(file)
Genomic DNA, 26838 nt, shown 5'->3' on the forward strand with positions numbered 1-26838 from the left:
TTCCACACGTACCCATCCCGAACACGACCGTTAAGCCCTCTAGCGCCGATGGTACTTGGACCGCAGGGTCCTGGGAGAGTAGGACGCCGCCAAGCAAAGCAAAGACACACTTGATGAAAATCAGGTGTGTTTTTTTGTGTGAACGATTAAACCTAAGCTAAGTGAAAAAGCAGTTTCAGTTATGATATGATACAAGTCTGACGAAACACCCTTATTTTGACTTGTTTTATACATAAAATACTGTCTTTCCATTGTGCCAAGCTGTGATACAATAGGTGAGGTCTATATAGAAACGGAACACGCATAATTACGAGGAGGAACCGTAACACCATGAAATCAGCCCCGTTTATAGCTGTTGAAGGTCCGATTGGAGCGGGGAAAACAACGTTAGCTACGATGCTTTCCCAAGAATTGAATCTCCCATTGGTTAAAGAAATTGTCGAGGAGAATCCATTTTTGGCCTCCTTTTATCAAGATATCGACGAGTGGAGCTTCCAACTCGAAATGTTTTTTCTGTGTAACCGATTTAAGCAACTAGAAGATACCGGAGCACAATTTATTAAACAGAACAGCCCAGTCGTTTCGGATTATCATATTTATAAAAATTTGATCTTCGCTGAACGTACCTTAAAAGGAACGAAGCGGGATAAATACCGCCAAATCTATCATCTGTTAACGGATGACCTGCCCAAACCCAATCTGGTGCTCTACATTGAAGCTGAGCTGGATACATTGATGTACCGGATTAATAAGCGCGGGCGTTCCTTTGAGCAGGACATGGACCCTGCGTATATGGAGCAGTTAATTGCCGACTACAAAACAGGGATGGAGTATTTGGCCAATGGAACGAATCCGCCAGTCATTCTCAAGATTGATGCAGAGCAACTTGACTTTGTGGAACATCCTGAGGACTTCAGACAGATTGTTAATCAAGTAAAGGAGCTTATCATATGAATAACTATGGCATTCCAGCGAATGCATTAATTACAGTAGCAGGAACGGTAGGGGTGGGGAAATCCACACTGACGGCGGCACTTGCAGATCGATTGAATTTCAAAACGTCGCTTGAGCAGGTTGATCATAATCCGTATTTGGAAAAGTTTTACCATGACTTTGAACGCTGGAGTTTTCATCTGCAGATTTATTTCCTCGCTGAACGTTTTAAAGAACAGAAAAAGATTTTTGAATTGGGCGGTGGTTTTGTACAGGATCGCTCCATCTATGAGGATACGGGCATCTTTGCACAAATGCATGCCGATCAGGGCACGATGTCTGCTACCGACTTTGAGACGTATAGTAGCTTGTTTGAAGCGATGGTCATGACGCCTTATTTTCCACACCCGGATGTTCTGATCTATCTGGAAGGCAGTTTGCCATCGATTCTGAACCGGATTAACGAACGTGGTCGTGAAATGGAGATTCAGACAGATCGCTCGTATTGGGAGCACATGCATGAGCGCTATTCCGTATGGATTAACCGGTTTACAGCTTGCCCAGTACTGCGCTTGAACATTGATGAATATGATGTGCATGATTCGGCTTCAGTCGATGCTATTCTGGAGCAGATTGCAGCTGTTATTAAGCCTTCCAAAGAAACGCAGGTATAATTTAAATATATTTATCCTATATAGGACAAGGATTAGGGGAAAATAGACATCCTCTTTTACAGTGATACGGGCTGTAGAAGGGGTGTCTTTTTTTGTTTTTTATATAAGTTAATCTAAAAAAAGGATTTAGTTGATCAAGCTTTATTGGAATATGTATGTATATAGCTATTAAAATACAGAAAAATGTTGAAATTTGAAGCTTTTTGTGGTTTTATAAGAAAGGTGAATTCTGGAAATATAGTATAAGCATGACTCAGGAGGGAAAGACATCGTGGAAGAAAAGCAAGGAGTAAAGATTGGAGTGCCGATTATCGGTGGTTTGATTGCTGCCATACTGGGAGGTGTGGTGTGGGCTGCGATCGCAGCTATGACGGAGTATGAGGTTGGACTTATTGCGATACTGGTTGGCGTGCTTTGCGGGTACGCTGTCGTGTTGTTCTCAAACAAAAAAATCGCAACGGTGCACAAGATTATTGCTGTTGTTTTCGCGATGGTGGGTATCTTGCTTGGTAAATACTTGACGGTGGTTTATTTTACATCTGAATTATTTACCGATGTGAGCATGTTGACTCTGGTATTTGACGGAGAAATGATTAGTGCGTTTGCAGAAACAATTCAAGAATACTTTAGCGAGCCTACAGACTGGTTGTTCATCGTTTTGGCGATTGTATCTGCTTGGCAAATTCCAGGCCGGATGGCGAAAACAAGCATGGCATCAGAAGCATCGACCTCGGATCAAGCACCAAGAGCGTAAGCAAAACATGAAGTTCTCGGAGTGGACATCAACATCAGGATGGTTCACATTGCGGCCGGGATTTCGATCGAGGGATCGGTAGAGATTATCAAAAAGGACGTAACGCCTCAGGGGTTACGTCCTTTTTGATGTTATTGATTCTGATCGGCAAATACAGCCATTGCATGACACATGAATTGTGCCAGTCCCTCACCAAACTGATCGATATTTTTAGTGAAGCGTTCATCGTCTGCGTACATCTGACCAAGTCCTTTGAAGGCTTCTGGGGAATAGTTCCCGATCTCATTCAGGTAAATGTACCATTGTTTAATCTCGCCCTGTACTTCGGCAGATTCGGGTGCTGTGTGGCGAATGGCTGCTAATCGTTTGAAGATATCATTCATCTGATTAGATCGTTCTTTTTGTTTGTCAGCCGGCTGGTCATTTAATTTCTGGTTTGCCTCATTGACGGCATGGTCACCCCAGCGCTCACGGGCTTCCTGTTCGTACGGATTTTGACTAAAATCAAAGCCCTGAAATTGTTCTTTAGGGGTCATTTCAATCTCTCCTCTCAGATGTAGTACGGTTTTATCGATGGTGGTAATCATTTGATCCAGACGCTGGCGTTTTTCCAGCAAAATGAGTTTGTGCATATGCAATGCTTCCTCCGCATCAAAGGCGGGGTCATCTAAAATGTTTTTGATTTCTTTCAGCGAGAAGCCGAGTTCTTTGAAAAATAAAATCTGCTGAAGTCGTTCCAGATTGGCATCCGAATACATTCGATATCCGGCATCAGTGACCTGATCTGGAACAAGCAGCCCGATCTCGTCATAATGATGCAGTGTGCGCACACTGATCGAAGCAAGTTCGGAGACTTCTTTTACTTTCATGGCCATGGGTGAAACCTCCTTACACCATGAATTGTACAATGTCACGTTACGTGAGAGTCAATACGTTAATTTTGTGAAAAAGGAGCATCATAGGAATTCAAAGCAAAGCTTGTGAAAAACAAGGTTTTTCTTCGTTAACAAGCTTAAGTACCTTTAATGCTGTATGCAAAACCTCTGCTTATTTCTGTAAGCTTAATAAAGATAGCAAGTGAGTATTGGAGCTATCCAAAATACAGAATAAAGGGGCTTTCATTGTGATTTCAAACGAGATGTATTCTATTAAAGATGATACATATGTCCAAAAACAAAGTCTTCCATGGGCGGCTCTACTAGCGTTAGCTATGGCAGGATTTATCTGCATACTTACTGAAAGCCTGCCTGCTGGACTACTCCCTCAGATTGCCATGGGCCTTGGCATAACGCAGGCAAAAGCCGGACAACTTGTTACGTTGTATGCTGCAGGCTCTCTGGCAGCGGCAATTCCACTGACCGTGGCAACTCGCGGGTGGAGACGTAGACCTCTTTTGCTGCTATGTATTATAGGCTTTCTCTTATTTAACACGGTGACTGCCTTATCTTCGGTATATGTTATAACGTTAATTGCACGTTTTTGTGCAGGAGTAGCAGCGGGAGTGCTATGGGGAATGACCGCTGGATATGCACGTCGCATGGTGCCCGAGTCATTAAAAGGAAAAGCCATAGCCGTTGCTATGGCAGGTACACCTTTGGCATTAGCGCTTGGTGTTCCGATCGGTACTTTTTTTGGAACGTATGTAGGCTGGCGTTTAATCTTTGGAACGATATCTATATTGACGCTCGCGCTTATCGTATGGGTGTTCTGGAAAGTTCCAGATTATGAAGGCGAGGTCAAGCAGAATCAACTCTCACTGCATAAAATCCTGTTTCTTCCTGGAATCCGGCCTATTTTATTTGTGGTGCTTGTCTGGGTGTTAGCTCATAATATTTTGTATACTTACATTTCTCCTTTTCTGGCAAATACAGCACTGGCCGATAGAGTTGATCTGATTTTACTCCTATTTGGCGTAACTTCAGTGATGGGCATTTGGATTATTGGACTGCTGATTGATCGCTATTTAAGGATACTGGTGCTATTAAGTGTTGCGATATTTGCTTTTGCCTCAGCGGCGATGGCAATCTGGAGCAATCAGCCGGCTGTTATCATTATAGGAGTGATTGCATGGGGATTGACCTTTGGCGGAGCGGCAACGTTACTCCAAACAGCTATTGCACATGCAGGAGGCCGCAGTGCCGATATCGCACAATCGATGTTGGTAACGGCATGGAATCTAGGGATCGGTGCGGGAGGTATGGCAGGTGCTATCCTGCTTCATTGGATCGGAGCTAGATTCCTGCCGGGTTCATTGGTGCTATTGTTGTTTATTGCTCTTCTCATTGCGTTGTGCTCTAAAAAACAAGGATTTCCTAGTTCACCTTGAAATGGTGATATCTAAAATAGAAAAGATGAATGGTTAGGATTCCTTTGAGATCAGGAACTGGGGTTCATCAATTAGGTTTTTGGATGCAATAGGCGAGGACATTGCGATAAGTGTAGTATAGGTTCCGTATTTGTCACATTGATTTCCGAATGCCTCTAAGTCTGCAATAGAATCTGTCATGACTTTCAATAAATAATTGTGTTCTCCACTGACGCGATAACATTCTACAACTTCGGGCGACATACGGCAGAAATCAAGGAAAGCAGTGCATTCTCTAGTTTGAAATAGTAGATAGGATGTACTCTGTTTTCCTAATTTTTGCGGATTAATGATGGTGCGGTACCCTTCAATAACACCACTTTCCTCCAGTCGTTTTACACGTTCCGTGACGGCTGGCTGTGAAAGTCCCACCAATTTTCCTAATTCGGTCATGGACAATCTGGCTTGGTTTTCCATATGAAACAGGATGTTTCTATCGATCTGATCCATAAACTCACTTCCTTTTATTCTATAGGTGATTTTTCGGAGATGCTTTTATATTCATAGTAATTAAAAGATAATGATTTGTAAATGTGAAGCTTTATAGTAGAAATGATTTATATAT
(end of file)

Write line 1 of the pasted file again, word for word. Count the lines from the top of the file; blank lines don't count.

Genomic DNA, 26838 nt, shown 5'->3' on the forward strand with positions numbered 1-26838 from the left: